The parallels between this text and Revelation 6 are very clear and powerful.
In both we have the martyrdom of the saints.
In chapter 6 we find the prediction of more martyrdom coming, and in Revelation 11 we find the slaying of God’s two witnesses.
In both we have the promised vindication of the martyrs.
In both we have the Great Day of God’s wrath to vindicate the martyrs.
In both, we have that Great Day of God’s Wrath against Old Covenant Jerusalem. We established in article #1  that Revelation 6 cannot be divorced from Isaiah 2-4 or from Matthew 23, both of which unequivocally posit the vindication of all of the blood of all the martyrs in AD 70.
In Revelation 11, we have that vindication, at the Day of God’s Wrath, taking place in the judgment of the city “Where the Lord was crucified” (11:8).
The connections here are extremely powerful and significant. If Revelation 11 is parallel with Revelation 6, that is, if it is the same Day of God’s wrath to avenge the martyrs, then that means that the Day of God’s Wrath in Revelation 6 is the time of the resurrection in Revelation 11! And if that connection is solid – and it is – then since the resurrection at the Great Day of God’s wrath occurs at the judgment of the city, “Where the Lord was crucified” this confirms the analysis of Revelation 6 in our first installment. Not only that, it proves that the resurrection was in AD 70. See my book, Seventy Weeks Are Determined…For the Resurrection  in which I establish this fact very clearly.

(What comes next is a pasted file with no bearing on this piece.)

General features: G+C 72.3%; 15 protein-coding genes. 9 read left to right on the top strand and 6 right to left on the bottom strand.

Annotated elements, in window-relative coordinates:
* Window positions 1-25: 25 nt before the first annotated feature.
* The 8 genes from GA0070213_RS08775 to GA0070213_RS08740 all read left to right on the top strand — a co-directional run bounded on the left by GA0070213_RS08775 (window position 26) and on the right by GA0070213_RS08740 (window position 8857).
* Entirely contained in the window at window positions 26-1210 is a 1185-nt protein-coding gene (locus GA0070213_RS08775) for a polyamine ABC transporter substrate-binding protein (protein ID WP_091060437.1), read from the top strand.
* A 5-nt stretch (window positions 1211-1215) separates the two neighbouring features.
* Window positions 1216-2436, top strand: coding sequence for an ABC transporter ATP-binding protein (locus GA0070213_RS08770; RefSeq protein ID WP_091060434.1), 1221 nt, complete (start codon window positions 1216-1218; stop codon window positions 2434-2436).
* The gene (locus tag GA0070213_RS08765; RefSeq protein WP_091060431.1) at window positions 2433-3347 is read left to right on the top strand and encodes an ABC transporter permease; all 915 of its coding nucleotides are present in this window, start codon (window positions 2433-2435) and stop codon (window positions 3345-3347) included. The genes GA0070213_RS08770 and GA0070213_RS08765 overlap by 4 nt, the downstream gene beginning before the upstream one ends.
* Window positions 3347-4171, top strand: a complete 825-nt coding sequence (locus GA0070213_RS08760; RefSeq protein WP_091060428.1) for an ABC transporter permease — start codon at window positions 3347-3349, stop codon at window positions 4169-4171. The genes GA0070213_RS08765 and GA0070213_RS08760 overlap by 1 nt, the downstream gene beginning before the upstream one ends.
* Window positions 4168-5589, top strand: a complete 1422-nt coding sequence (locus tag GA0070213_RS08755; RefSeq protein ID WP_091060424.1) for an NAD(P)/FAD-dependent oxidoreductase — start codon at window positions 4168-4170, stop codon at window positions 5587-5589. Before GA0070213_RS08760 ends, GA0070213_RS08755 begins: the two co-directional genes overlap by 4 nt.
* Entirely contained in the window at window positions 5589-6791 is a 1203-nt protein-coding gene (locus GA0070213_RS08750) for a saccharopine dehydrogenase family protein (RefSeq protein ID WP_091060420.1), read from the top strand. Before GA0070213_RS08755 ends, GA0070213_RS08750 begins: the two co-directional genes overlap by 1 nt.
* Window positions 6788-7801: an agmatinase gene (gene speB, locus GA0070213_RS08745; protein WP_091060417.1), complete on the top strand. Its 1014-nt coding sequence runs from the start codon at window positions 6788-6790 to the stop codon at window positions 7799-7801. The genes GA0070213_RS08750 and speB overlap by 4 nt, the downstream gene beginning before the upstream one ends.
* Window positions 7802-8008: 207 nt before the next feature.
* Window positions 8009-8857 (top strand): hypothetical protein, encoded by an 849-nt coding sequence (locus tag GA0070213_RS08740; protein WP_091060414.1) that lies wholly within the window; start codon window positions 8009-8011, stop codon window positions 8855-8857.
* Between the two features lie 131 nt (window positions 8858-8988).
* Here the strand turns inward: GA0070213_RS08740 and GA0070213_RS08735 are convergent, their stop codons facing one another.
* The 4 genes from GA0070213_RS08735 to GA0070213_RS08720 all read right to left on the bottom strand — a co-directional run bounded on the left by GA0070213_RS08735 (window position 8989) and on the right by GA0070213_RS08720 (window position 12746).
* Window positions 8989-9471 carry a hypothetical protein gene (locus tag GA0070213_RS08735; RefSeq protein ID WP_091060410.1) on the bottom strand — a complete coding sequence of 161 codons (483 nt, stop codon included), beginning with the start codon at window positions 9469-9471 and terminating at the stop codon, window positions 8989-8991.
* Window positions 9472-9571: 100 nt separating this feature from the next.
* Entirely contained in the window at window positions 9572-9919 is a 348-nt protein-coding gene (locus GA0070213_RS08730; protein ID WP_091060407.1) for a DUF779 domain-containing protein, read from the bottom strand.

Notice how this connection between the Day of God’s Wrath, the resurrection and the judgment of Jerusalem is confirmed. Look at Daniel 12:2-13: